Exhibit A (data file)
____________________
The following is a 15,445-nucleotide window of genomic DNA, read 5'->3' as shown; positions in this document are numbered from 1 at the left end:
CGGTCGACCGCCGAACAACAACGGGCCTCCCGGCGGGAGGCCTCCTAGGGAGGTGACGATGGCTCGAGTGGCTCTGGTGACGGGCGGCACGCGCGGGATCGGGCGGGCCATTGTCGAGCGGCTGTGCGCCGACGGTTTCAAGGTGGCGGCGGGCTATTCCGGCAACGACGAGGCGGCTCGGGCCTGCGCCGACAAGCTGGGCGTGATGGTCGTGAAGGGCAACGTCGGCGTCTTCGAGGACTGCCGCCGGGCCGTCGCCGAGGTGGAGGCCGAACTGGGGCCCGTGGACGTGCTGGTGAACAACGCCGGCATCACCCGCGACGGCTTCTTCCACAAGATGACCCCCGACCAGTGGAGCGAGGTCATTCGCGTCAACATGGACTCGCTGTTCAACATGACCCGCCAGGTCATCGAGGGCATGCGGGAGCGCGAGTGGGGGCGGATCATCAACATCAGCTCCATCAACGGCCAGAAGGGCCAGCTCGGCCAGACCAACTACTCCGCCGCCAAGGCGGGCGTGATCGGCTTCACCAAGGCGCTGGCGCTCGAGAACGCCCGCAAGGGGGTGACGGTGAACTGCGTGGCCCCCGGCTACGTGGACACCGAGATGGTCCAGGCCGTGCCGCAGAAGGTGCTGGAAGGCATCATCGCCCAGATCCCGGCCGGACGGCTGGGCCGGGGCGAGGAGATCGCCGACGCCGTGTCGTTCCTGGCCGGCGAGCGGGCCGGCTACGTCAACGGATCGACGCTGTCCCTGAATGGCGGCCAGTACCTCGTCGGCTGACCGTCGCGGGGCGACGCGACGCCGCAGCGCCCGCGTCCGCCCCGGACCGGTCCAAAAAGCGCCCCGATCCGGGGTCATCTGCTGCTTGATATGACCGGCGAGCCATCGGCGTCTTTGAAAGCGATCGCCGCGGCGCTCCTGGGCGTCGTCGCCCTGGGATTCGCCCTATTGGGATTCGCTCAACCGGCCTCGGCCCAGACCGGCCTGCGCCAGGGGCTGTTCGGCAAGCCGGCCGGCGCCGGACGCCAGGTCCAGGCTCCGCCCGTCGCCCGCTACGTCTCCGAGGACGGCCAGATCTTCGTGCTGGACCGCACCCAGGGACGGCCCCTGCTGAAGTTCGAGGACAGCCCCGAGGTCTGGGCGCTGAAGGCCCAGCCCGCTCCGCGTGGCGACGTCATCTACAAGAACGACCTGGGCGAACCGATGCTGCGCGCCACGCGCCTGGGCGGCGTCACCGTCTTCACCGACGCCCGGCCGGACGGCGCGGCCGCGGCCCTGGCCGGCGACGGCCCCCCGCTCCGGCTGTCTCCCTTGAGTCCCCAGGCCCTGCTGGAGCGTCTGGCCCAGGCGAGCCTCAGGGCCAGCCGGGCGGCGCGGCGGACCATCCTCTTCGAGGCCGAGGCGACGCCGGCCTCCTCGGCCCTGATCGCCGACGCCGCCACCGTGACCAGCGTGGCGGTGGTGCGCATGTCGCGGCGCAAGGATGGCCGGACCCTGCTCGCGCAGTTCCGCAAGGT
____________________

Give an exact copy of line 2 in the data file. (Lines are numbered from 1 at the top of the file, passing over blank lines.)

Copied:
CGGTCGACCGCCGAACAACAACGGGCCTCCCGGCGGGAGGCCTCCTAGGGAGGTGACGATGGCTCGAGTGGCTCTGGTGACGGGCGGCACGCGCGGGATCGGGCGGGCCATTGTCGAGCGGCTGTGCGCCGACGGTTTCAAGGTGGCGGCGGGCTATTCCGGCAACGACGAGGCGGCTCGGGCCTGCGCCGACAAGCTGGGCGTGATGGTCGTGAAGGGCAACGTCGGCGTCTTCGAGGACTGCCGCCGGGCCGTCGCCGAGGTGGAGGCCGAACTGGGGCCCGTGGACGTGCTGGTGAACAACGCCGGCATCACCCGCGACGGCTTCTTCCACAAGATGACCCCCGACCAGTGGAGCGAGGTCATTCGCGTCAACATGGACTCGCTGTTCAACATGACCCGCCAGGTCATCGAGGGCATGCGGGAGCGCGAGTGGGGGCGGATCATCAACATCAGCTCCATCAACGGCCAGAAGGGCCAGCTCGGCCAGACCAACTACTCCGCCGCCAAGGCGGGCGTGATCGGCTTCACCAAGGCGCTGGCGCTCGAGAACGCCCGCAAGGGGGTGACGGTGAACTGCGTGGCCCCCGGCTACGTGGACACCGAGATGGTCCAGGCCGTGCCGCAGAAGGTGCTGGAAGGCATCATCGCCCAGATCCCGGCCGGACGGCTGGGCCGGGGCGAGGAGATCGCCGACGCCGTGTCGTTCCTGGCCGGCGAGCGGGCCGGCTACGTCAACGGATCGACGCTGTCCCTGAATGGCGGCCAGTACCTCGTCGGCTGACCGTCGCGGGGCGACGCGACGCCGCAGCGCCCGCGTCCGCCCCGGACCGGTCCAAAAAGCGCCCCGATCCGGGGTCATCTGCTGCTTGATATGACCGGCGAGCCATCGGCGTCTTTGAAAGCGATCGCCGCGGCGCTCCTGGGCGTCGTCGCCCTGGGATTCGCCCTATTGGGATTCGCTCAACCGGCCTCGGCCCAGACCGGCCTGCGCCAGGGGCTGTTCGGCAAGCCGGCCGGCGCCGGACGCCAGGTCCAGGCTCCGCCCGTCGCCCGCTACGTCTCCGAGGACGGCCAGATCTTCGTGCTGGACCGCACCCAGGGACGGCCCCTGCTGAAGTTCGAGGACAGCCCCGAGGTCTGGGCGCTGAAGGCCCAGCCCGCTCCGCGTGGCGACGTCATCTACAAGAACGACCTGGGCGAACCGATGCTGCGCGCCACGCGCCTGGGCGGCGTCACCGTCTTCACCGACGCCCGGCCGGACGGCGCGGCCGCGGCCCTGGCCGGCGACGGCCCCCCGCTCCGGCTGTCTCCCTTGAGTCCCCAGGCCCTGCTGGAGCGTCTGGCCCAGGCGAGCCTCAGGGCCAGCCGGGCGGCGCGGCGGACCATCCTCTTCGAGGCCGAGGCGACGCCGGCCTCCTCGGCCCTGATCGCCGACGCCGCCACCGTGACCAGCGTGGCGGTGGTGCGCATGTCGCGGCGCAAGGATGGCCGGACCCTGCTCGCGCAGTTCCGCAAGGT